And show the beloved company of thy wondrous art.

[Enter Cut-the-Dash]

Cut-the-Dash

In comes I, Cut-the-Dash.
With my broad sword and my fine sash.
Although my king is not here to take his part,
I'll take it with all my heart.
Now I've almost end my ditty,

I hope on me you'll all have pity.
Now I've almost end my story,
I hope the battle will end in glory.

[They fight. He goes on his knees, not altogether beaten]

Cut-the-Dash

I'll have no more of thy high words nor none of thy diddley dumps.
For now that thou'st cut my legs off, I'll fight thee on my stumps.

[They fight again. King George wins. The three lie on the floor. King George walks round them.]

King George

Behold and see the wonders I have done!
I've cut down my enemies like the morning sun.

[To Father Christmas]

Call for a doctor as quick as you please!
Perhaps one of his pills will give a little ease.

Father Christmas

Is there a doctor to be found
To cure my three sons which lie bleeding on the ground?

[Enter Doctor]

Doctor

Yes, there is a doctor to be found
To cure thy three sons which lie bleeding on the ground

Father Christmas

Are you he?

Doctor

I am that.

Father Christmas

What's thy fee, doctor?

Doctor

Ten pound is my fee.
But full fifty will I have of thee
Before I set thy three sons free.

Father Christmas

Tut, tut, Doctor; none of thee foreign off talk.

Doctor

Yes, Father Christmas; I am a foreign off man
I've travelled India, South India, and Bendigo,
And now I've returned to England again.

Father Christmas

Well; give us a sample of thee work.

Doctor

I carry a little bottle by my side
Which is called the Opliss Popliss Drops,
Which I touch one to the heart and one to the head.

[He does so]

Doctor

I heal thee of thy wounds once more,
So please get up I pray.

[They all get up and mingle together fighting again, their swords mingled in a bunch. Father Christmas, with his holly bough, forces himself in among them]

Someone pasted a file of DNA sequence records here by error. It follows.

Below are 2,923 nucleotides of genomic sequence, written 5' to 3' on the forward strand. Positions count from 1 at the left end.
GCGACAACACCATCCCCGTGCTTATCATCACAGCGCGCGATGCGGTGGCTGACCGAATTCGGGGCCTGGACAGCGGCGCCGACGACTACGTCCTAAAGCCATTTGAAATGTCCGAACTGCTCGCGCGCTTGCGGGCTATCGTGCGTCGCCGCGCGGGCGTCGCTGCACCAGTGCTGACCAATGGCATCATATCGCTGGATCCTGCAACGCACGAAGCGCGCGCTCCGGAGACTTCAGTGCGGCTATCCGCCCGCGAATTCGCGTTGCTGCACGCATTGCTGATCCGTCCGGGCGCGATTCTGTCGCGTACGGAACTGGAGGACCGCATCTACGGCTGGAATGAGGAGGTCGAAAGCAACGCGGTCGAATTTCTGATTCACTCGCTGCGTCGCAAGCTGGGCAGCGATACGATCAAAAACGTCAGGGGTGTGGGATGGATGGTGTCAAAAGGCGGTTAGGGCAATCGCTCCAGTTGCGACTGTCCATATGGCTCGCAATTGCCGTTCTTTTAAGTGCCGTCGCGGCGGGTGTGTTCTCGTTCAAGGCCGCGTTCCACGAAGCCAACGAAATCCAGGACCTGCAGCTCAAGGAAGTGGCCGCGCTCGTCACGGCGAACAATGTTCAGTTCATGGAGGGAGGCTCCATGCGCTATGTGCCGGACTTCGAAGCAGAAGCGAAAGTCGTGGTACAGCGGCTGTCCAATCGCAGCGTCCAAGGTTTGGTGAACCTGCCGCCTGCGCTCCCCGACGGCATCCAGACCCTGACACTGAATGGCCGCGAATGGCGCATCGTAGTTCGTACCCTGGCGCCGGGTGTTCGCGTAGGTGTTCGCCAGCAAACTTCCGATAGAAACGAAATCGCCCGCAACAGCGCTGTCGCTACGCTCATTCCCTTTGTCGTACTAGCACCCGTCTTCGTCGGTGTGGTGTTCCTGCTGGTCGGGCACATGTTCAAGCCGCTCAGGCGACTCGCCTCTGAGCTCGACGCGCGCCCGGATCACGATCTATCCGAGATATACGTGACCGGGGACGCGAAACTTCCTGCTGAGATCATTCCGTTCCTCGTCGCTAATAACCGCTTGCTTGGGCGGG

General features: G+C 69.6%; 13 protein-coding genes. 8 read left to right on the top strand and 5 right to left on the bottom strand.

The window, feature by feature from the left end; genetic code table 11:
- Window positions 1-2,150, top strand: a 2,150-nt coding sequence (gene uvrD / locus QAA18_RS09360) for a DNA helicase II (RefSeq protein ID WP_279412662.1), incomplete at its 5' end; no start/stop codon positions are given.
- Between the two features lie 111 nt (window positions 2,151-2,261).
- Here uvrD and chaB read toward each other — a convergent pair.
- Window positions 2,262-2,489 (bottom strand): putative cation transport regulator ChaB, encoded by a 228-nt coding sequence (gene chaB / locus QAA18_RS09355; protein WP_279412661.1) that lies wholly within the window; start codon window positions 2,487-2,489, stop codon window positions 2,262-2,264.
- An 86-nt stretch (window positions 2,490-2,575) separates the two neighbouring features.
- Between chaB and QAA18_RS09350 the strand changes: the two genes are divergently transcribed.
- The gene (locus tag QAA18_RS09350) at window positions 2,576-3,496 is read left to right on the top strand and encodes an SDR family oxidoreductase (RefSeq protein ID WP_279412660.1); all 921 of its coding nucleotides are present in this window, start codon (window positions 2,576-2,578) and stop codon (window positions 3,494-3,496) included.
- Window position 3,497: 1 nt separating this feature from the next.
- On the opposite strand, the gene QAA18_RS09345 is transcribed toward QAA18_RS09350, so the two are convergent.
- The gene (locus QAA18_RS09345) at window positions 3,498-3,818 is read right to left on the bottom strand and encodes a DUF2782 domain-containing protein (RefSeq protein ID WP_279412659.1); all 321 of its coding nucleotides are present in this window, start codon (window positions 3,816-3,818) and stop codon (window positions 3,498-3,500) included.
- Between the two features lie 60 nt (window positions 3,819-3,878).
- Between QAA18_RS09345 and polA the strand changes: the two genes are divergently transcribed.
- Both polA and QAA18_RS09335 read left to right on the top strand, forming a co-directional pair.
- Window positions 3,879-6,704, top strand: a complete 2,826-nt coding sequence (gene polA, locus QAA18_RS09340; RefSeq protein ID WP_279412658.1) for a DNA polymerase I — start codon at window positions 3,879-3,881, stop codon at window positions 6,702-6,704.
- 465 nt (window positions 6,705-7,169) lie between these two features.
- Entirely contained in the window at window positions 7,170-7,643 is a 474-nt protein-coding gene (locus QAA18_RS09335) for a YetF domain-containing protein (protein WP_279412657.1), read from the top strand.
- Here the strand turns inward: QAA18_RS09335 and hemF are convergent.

Father Christmas

I'll have no more of that fighting here.

[Enter Johnny Jack]

Johnny Jack

Here comes I, little Johnny Jack,
With my wife and family at my back.
Out of eleven, I have but seven,
And three of then are gone Heaven.
One to the Workhouse he is gone,
And the rest will go when I get home.
Although I am but short, and small,
I think I am the best man among you all.
What say you, Daddy?

Father Christmas

Yes, yes my son.

Johnny Jack

Christmas comes but once a year,
And when it comes it brings good cheer.
Roast beef, plum pudding and mince pie.
Who likes that better than Father Christmas and I?
Each one of them is a very good thing,
And a pot of your Christmas ale
Will make our voices sing.

Right wheel! Quick march!

[They march in a circle with tambourine and concertina]

All sing

Christmas is the time for merriment,
Time for merriment, Time for merriment
Christmas is the time for merriment,
Christmas is the time.

[They stand in a circle and sing]

All

Britannia long expected news from the Fleet,
Commanded by Lord Nelson the French to defeat.
But when the news came over, to England it was layed,
The French were defeated, but Lord Nelson he was slayed.

[They vary their songs ending with God save the King]
 
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Notes
Edith Oliver - 'This version of the Christmas Mumming Play was passed down verbally through generations of Quidhampton Mummers, and was last performed in 1913. It is now written down for the first time, at the actual dictation of some of the last of the Mummers. Each man had only learnt his own part, and none of them had a scrap of paper with which to refresh his memory after all these years. The Mummers were most careful to recite the words as they had heard them, without any attempt to alter them if they were incomprehensible. Mr Cousins of Quidhampton [who as a boy, used to go about with the Mummers, helping them to carry their properties] was able in most cases to piece the parts together, and so to recall the shape of this very ancient play.

By email from Joy Wagstaff, "This play was resurrected by Steve Dunford and friends in the early 1970's and has been performed every year since up to the present day, 2009."

Transcribed and edited by Chris Wildridge, 2008.